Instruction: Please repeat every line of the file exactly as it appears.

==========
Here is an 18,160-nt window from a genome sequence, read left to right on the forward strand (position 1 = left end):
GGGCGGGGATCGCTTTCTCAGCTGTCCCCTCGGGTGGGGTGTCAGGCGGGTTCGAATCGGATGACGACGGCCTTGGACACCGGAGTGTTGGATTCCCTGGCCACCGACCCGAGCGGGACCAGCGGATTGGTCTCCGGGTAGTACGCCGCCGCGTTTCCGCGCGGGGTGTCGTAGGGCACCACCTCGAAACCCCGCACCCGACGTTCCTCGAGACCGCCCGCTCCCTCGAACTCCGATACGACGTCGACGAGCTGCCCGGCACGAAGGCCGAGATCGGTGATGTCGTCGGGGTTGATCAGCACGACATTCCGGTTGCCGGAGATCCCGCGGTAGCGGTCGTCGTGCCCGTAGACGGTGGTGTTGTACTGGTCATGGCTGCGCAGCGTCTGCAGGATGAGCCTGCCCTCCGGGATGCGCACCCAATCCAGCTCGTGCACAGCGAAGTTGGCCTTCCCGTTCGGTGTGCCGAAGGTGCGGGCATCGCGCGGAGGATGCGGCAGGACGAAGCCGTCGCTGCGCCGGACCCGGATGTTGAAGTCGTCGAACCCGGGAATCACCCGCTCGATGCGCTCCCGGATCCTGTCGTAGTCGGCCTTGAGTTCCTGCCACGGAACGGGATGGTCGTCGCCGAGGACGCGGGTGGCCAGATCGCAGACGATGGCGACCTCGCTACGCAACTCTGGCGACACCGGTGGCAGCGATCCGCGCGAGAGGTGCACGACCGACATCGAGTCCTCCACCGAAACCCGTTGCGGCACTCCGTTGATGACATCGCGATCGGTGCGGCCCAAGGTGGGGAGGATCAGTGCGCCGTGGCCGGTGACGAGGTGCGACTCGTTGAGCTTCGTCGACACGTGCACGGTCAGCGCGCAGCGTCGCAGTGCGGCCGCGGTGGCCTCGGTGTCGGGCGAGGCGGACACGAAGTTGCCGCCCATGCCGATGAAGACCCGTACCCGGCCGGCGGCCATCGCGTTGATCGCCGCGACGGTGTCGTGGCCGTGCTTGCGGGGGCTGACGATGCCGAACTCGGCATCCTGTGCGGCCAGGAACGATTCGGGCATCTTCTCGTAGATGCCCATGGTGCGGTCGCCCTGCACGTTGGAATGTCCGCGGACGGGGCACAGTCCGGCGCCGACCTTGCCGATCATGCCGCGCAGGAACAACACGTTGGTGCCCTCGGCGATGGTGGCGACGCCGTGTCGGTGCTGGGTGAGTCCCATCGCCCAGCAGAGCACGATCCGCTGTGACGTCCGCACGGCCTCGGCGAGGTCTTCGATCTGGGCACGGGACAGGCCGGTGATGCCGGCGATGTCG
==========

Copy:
Here is an 18,160-nt window from a genome sequence, read left to right on the forward strand (position 1 = left end):
GGGCGGGGATCGCTTTCTCAGCTGTCCCCTCGGGTGGGGTGTCAGGCGGGTTCGAATCGGATGACGACGGCCTTGGACACCGGAGTGTTGGATTCCCTGGCCACCGACCCGAGCGGGACCAGCGGATTGGTCTCCGGGTAGTACGCCGCCGCGTTTCCGCGCGGGGTGTCGTAGGGCACCACCTCGAAACCCCGCACCCGACGTTCCTCGAGACCGCCCGCTCCCTCGAACTCCGATACGACGTCGACGAGCTGCCCGGCACGAAGGCCGAGATCGGTGATGTCGTCGGGGTTGATCAGCACGACATTCCGGTTGCCGGAGATCCCGCGGTAGCGGTCGTCGTGCCCGTAGACGGTGGTGTTGTACTGGTCATGGCTGCGCAGCGTCTGCAGGATGAGCCTGCCCTCCGGGATGCGCACCCAATCCAGCTCGTGCACAGCGAAGTTGGCCTTCCCGTTCGGTGTGCCGAAGGTGCGGGCATCGCGCGGAGGATGCGGCAGGACGAAGCCGTCGCTGCGCCGGACCCGGATGTTGAAGTCGTCGAACCCGGGAATCACCCGCTCGATGCGCTCCCGGATCCTGTCGTAGTCGGCCTTGAGTTCCTGCCACGGAACGGGATGGTCGTCGCCGAGGACGCGGGTGGCCAGATCGCAGACGATGGCGACCTCGCTACGCAACTCTGGCGACACCGGTGGCAGCGATCCGCGCGAGAGGTGCACGACCGACATCGAGTCCTCCACCGAAACCCGTTGCGGCACTCCGTTGATGACATCGCGATCGGTGCGGCCCAAGGTGGGGAGGATCAGTGCGCCGTGGCCGGTGACGAGGTGCGACTCGTTGAGCTTCGTCGACACGTGCACGGTCAGCGCGCAGCGTCGCAGTGCGGCCGCGGTGGCCTCGGTGTCGGGCGAGGCGGACACGAAGTTGCCGCCCATGCCGATGAAGACCCGTACCCGGCCGGCGGCCATCGCGTTGATCGCCGCGACGGTGTCGTGGCCGTGCTTGCGGGGGCTGACGATGCCGAACTCGGCATCCTGTGCGGCCAGGAACGATTCGGGCATCTTCTCGTAGATGCCCATGGTGCGGTCGCCCTGCACGTTGGAATGTCCGCGGACGGGGCACAGTCCGGCGCCGACCTTGCCGATCATGCCGCGCAGGAACAACACGTTGGTGCCCTCGGCGATGGTGGCGACGCCGTGTCGGTGCTGGGTGAGTCCCATCGCCCAGCAGAGCACGATCCGCTGTGACGTCCGCACGGCCTCGGCGAGGTCTTCGATCTGGGCACGGGACAGGCCGGTGATGCCGGCGATGTCG